Future Foresters Sector Skills and Training Research Project for England and Wales

Carried out by: Royal Forestry Society

Summary Description:

This research will map the current provision of training and skills in forestry in England and Wales, making an assessment of current and future needs, and research barriers to meeting those needs, in order to inform an action plan to address gaps and barriers.

Timescale: 2017-2018

SFT Funds Awarded: £2,500

Project Outcomes:

A desk based study of ONS Labour force, Annual Business and Annual Population Survey data shows that the number of employed and self-employed people working on the forestry sector is significantly higher than it was in the last two decades. Total employment figures in silviculture (and other forestry activities), logging and forestry support services have increased in England and generally remained stable in Wales over the last decade. Employers and stakeholders were surveyed and the results show that, overall, employers and stakeholders feel that the sector is in a much better position than it was some years ago. People surveyed generally agreed that both the availability and suitability of staff has improved over time.

A wide range of training and provision is available to the forestry sector in England and Wales, ranging from short vocational courses, though to full-time postgraduate degrees. Training providers are numerous and varied (offering formal and informal). The report provides an overview of courses offered in Higher Education, Further Education and by informal training providers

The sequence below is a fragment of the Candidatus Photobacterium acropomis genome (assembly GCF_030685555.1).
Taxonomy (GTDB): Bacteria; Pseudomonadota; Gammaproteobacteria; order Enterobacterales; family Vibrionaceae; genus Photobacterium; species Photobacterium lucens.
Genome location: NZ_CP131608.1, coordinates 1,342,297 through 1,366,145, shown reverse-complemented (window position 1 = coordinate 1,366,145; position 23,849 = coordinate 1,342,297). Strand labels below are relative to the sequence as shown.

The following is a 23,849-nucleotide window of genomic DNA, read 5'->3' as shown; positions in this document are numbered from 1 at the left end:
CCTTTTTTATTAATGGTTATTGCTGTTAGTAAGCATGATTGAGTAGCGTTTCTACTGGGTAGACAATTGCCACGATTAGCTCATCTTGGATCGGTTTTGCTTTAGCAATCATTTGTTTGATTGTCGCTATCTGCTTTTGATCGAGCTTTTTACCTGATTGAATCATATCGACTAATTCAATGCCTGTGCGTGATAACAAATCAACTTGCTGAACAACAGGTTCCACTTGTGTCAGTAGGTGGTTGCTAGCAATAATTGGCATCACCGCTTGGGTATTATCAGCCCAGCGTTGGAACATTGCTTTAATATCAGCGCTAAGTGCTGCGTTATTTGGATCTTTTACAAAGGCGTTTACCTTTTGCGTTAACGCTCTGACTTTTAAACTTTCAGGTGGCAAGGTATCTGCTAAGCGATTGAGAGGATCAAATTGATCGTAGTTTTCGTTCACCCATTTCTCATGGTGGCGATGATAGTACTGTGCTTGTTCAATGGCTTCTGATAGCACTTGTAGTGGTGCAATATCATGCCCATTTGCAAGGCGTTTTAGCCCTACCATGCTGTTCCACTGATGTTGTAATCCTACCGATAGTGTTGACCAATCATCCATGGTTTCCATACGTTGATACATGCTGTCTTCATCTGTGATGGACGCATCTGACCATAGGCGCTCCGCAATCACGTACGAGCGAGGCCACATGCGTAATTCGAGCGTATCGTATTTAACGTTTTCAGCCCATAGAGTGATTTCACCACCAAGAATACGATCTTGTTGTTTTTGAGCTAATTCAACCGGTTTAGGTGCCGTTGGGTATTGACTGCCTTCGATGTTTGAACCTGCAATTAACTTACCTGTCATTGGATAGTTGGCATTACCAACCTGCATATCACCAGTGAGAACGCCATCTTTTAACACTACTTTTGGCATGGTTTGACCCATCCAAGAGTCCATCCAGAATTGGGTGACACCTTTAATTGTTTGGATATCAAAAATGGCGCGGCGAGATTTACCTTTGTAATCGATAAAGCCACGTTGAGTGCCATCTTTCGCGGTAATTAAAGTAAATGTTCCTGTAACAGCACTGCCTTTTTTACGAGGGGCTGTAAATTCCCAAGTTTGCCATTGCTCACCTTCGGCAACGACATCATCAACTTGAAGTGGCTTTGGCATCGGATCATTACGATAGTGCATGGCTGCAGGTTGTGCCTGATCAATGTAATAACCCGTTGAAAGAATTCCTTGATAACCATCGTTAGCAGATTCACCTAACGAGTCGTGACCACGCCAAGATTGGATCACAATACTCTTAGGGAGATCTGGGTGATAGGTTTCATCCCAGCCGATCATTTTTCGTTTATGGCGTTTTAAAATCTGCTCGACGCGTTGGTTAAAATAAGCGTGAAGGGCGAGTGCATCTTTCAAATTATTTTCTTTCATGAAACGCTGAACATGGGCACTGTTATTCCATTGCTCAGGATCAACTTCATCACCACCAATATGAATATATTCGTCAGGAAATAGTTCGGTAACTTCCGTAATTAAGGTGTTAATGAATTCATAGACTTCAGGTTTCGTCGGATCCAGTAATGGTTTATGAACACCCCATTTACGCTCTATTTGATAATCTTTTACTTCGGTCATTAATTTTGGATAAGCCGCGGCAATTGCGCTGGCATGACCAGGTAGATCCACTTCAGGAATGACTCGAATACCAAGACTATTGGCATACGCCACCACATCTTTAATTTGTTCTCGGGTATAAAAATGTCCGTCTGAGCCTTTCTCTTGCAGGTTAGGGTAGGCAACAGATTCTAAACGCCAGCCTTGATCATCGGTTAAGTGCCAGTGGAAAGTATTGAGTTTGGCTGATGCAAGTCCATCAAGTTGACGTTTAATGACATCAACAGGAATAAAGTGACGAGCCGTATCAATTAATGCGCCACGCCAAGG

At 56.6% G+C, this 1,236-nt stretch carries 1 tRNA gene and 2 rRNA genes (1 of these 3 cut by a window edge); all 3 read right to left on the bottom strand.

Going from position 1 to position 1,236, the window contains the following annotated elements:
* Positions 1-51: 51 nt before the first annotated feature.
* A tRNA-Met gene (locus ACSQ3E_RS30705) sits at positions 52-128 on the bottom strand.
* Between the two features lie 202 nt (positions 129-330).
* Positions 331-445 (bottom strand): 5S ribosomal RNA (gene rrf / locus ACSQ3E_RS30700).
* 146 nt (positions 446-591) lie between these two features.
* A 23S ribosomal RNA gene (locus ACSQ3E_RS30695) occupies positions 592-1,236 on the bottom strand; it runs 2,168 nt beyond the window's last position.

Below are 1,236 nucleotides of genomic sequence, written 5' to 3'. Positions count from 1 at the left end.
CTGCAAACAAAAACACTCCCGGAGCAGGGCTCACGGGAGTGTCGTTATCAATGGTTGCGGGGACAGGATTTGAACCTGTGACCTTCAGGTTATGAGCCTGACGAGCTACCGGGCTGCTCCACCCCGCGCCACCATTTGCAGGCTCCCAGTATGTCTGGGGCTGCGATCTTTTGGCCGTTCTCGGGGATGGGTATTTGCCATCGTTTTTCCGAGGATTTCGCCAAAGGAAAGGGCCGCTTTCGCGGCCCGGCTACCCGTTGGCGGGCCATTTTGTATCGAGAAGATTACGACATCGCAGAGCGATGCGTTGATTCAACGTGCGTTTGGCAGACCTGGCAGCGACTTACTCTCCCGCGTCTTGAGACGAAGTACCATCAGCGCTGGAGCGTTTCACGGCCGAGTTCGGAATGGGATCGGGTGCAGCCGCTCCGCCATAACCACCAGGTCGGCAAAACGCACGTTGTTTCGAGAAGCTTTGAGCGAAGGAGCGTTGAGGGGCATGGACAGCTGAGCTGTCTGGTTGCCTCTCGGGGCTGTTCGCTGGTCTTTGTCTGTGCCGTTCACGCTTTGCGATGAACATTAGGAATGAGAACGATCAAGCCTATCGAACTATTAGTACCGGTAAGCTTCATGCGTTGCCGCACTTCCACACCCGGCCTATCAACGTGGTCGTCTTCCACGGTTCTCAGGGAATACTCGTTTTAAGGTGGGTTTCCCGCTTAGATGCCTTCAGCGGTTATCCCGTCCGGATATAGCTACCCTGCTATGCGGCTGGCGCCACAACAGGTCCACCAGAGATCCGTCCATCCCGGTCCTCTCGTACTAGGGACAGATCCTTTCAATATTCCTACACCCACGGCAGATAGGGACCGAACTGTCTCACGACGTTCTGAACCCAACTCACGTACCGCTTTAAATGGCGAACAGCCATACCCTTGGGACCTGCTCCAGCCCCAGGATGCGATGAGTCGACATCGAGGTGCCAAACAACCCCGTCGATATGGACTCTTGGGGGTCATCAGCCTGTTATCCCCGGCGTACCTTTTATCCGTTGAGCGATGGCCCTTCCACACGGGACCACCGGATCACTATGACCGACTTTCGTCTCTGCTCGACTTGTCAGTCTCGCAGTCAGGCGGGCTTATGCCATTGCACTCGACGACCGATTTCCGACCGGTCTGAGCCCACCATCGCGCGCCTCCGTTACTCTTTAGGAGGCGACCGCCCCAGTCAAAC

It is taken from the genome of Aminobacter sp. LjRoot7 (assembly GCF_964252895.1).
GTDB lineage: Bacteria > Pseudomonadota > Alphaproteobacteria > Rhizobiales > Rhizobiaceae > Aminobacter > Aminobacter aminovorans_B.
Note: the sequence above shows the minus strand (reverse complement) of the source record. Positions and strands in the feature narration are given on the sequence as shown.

How have the results been used?

The skills study report makes 10 recommendations that will be used to inform the preparation of a future Skills Action Plan. These are summarised below:

1. Continue to promote forestry as a career and find new ways to support young entrants into the sector.

2. Encourage more female school pupils to consider forestry as a career by promoting a positive image of the sector.

3. Support Further Education colleges to form working relationships with industry partners.

4. Support Higher Education institutions to form relationships with industry partners that will help to improve ‘work readiness’ for people leaving higher education.

5. Increase awareness of new ‘Trailblazer’ apprenticeship scheme by promoting these opportunities to employers.

6. Investigate mechanisms that will enable small and micro businesses to take on apprentices (e.g. group schemes).

7. Support machine operator training providers to improve and extend the types and quality of training on offer.

8. Investigate the need for and viability of a ‘Forest Technician’ grade of employee, who would be able to undertake a wider range of forestry duties.

9. Investigate ways in which experienced operatives could be upskilled as training providers, so they can pass on their skills to the new generations.

10. Develop diverse professional development networks to improve informal career development opportunities.

The Executive Summary of the final report is available to download here.

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